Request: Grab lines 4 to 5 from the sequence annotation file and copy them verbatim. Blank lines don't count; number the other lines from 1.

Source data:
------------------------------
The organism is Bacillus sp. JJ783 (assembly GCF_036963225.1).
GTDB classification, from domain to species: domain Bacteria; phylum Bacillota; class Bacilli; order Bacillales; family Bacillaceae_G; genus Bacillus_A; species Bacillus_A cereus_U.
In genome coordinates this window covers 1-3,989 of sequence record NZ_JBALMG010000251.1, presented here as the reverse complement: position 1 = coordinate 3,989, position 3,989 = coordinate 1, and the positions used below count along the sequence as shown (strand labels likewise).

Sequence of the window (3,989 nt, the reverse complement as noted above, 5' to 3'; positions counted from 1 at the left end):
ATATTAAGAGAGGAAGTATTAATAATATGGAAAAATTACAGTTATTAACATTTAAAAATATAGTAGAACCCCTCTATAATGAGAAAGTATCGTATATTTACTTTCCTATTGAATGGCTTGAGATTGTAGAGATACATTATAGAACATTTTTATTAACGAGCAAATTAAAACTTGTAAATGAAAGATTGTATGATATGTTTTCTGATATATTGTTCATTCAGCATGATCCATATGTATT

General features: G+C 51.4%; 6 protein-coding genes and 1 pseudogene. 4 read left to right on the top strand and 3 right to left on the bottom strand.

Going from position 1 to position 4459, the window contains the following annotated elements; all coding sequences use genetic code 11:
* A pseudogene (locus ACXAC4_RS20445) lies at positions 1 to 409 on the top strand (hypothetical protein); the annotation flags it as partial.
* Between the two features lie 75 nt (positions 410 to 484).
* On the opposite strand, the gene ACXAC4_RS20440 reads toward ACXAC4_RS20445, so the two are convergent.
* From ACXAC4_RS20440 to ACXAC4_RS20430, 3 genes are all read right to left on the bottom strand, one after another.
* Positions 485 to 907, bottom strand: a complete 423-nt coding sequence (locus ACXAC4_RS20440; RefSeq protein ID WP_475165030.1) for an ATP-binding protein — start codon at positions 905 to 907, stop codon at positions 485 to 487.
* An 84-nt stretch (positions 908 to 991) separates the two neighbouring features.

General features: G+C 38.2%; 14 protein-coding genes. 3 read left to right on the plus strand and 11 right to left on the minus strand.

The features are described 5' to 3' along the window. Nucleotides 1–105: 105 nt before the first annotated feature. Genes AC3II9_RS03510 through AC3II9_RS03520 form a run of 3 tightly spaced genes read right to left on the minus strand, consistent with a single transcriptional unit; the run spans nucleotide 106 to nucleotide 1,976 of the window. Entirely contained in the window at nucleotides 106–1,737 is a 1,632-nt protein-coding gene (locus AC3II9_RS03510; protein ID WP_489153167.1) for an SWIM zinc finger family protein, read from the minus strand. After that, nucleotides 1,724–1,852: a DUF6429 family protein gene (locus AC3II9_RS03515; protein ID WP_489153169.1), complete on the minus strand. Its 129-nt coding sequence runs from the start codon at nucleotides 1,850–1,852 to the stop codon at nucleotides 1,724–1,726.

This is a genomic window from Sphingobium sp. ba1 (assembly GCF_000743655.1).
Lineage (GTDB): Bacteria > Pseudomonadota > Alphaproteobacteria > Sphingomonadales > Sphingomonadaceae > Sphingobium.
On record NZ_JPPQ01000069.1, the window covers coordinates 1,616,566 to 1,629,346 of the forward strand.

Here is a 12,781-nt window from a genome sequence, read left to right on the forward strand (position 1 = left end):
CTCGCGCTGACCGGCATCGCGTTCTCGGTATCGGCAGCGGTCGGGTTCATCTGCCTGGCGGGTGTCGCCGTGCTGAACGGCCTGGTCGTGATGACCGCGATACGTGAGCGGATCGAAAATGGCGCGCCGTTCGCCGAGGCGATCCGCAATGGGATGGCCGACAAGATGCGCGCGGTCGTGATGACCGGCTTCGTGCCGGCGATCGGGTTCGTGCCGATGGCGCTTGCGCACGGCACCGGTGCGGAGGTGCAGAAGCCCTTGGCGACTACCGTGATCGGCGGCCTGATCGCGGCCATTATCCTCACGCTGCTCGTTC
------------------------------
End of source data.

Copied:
Sequence of the window (3,989 nt, the reverse complement as noted above, 5' to 3'; positions counted from 1 at the left end):
ATATTAAGAGAGGAAGTATTAATAATATGGAAAAATTACAGTTATTAACATTTAAAAATATAGTAGAACCCCTCTATAATGAGAAAGTATCGTATATTTACTTTCCTATTGAATGGCTTGAGATTGTAGAGATACATTATAGAACATTTTTATTAACGAGCAAATTAAAACTTGTAAATGAAAGATTGTATGATATGTTTTCTGATATATTGTTCATTCAGCATGATCCATATGTATT